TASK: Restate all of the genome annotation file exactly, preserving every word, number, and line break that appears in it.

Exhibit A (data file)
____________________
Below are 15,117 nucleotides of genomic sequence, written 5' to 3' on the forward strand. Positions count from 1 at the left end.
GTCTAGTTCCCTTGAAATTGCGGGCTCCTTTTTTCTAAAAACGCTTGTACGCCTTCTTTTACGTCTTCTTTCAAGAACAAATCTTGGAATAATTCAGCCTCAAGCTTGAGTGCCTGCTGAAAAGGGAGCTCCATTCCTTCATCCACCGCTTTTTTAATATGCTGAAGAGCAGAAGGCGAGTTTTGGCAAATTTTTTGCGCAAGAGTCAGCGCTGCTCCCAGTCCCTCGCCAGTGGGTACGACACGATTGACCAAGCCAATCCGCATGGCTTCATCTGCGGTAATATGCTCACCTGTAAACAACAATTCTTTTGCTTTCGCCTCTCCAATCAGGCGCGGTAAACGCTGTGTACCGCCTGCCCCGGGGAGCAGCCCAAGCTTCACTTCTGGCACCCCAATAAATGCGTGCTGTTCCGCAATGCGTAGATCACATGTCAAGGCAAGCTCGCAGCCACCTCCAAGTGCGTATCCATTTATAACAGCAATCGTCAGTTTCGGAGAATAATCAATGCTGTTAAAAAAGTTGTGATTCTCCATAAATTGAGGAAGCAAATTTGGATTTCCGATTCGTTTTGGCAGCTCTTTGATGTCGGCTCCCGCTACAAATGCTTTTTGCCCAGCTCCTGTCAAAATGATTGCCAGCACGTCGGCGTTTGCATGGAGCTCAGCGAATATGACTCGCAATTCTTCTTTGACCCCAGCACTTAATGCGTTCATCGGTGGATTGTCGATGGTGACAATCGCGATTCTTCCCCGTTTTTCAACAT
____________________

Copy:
Below are 15,117 nucleotides of genomic sequence, written 5' to 3' on the forward strand. Positions count from 1 at the left end.
GTCTAGTTCCCTTGAAATTGCGGGCTCCTTTTTTCTAAAAACGCTTGTACGCCTTCTTTTACGTCTTCTTTCAAGAACAAATCTTGGAATAATTCAGCCTCAAGCTTGAGTGCCTGCTGAAAAGGGAGCTCCATTCCTTCATCCACCGCTTTTTTAATATGCTGAAGAGCAGAAGGCGAGTTTTGGCAAATTTTTTGCGCAAGAGTCAGCGCTGCTCCCAGTCCCTCGCCAGTGGGTACGACACGATTGACCAAGCCAATCCGCATGGCTTCATCTGCGGTAATATGCTCACCTGTAAACAACAATTCTTTTGCTTTCGCCTCTCCAATCAGGCGCGGTAAACGCTGTGTACCGCCTGCCCCGGGGAGCAGCCCAAGCTTCACTTCTGGCACCCCAATAAATGCGTGCTGTTCCGCAATGCGTAGATCACATGTCAAGGCAAGCTCGCAGCCACCTCCAAGTGCGTATCCATTTATAACAGCAATCGTCAGTTTCGGAGAATAATCAATGCTGTTAAAAAAGTTGTGATTCTCCATAAATTGAGGAAGCAAATTTGGATTTCCGATTCGTTTTGGCAGCTCTTTGATGTCGGCTCCCGCTACAAATGCTTTTTGCCCAGCTCCTGTCAAAATGATTGCCAGCACGTCGGCGTTTGCATGGAGCTCAGCGAATATGACTCGCAATTCTTCTTTGACCCCAGCACTTAATGCGTTCATCGGTGGATTGTCGATGGTGACAATCGCGATTCTTCCCCGTTTTTCAACAT